Former Veterans Affairs Secretary David Shulkin said Sunday he did not resign from his position as the White House claims.
"I came to run the Department of Veterans Affairs because I'm committed to veterans, and I'm committed to fighting for them, and I would not resign, because I'm committed to making sure this job was seen through to the very end," he told CNN’s Jake Tapper on "State of the Union."
Wanting to confirm what Shulkin was saying, Tapper again asked if he was fired.
Shulkin replied: “I did not resign.”
The White House insists that he did, however.
Here’s why it matters:
In announcing the removal of Shulkin as VA secretary, Trump tapped Defense Department official Robert Wilkie as the acting leader of the department, bypassing Shulkin’s deputy, who was next in line to succeed him. That decision has reignited a debate among legal experts about the president’s ability to hand-pick replacements for ousted Cabinet secretaries.
The debate centers on vague language in the Federal Vacancies Reform Act of 1998, which gives the president broad authority to temporarily fill a vacancy at a federal agency with an acting official if the current office holder “dies, resigns, or is otherwise unable to perform the functions and duties of the office.”
But some legal experts note that the law does not explicitly grant that authority to the president in the case of firings. That could make Trump’s decision to appoint Wilkie, the under secretary of defense for personnel and readiness, as acting VA secretary a potential test of the president’s authorities under the act.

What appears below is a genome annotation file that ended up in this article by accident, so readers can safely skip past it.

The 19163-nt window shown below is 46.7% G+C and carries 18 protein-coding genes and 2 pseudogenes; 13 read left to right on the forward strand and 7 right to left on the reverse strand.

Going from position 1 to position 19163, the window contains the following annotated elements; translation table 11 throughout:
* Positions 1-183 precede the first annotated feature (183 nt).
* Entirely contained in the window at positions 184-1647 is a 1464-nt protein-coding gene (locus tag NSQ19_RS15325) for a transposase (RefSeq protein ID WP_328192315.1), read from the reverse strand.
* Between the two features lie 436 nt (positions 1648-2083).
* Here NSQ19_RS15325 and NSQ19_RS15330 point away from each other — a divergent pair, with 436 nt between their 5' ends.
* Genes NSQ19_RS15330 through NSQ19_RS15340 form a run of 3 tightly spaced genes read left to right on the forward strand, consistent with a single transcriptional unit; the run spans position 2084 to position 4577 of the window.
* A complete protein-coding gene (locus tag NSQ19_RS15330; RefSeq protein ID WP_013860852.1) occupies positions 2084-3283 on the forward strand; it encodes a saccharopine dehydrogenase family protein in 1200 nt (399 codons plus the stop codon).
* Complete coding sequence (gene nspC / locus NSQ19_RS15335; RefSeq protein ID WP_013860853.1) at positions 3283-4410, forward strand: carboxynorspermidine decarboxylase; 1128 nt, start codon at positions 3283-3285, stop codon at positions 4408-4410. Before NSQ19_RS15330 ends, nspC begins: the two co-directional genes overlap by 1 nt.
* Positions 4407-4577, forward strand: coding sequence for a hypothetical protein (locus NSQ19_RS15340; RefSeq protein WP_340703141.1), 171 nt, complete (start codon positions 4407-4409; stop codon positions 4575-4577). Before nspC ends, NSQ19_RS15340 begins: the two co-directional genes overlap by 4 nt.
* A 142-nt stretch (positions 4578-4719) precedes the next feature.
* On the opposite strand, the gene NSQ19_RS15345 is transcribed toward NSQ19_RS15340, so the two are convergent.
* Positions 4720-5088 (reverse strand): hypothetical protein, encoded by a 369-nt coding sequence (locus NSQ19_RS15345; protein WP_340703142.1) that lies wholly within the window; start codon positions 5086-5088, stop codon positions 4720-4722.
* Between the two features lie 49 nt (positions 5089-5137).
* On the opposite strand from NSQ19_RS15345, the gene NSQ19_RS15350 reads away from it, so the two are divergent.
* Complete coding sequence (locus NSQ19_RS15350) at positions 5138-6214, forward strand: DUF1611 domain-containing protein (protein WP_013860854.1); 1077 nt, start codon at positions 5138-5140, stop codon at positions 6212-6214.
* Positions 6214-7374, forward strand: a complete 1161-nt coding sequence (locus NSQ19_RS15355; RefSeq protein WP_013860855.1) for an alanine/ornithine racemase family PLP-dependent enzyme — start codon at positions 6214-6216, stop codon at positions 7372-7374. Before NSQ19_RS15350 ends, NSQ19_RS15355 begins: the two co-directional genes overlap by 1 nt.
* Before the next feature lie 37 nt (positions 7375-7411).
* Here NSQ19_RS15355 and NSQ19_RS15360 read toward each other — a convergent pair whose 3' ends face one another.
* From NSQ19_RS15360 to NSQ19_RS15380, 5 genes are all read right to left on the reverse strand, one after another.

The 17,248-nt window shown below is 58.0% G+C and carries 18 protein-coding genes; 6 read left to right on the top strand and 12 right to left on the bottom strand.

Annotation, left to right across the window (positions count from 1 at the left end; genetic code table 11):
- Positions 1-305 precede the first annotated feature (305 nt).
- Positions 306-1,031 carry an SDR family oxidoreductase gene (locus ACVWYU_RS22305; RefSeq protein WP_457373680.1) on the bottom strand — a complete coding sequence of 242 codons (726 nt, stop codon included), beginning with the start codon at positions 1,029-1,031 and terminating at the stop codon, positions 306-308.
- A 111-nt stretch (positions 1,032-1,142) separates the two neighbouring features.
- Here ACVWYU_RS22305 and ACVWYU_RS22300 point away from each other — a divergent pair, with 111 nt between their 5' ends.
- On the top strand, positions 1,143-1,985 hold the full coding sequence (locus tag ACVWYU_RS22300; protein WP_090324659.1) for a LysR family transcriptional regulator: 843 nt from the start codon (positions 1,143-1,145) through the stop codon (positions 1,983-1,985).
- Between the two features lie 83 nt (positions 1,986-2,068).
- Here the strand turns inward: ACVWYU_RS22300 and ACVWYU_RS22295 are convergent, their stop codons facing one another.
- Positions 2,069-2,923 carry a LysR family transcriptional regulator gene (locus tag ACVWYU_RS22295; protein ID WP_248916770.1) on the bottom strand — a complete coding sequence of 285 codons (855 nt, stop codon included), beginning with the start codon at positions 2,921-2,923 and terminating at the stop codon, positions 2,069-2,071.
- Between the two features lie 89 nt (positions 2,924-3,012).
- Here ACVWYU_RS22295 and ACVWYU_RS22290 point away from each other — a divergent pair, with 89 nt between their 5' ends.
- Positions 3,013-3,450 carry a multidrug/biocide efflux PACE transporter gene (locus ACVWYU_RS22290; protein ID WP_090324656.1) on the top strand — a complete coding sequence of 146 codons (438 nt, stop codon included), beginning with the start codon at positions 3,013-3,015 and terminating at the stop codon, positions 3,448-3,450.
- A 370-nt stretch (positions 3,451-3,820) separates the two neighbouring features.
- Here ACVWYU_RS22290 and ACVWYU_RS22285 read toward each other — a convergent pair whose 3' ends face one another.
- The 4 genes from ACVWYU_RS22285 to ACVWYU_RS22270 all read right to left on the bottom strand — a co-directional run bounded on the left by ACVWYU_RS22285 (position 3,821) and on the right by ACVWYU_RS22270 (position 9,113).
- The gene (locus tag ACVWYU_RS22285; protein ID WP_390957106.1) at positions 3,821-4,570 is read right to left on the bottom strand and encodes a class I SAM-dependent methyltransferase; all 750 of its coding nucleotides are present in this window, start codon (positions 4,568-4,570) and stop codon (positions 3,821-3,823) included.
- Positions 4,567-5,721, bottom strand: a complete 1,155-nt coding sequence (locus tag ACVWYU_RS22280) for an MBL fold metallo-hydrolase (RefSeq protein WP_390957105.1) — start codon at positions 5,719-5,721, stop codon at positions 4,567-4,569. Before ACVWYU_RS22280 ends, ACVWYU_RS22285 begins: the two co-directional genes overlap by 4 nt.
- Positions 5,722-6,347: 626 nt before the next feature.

And it means that any formal actions Wilkie takes as acting secretary could face a legal challenge that might stall sorely needed reforms and modernizations at the troubled agency. (Politico)
Shulkin lamented his departure in an op-ed he published in The New York Times the day of his departure. In the piece, he outlined the many successes the agency had under his leadership, but said they "have intensified the ambitions of people who want to put V.A. health care in the hands of the private sector."
While he went on to argue he believes in vigorous debate regarding the issue, the Trump administration officials who believe in privatizing the VA reject this approach. "They saw me as an obstacle to privatization who had to be removed. That is because I am convinced that privatization is a political issue aimed at rewarding select people and companies with profits, even if it undermines care for veterans," he said.
The White House also refuted this claim about privatization.
"No one is talking about privatizing the VA," told Politico in an email.
In addition to his misuse of taxpayer money during an extravagant trip to Europe with his wife, which included accepting tickets to Wimbledon, Shulkin's departure comes after a critical Inspector General report citing "failed leadership at multiple levels" at the VA.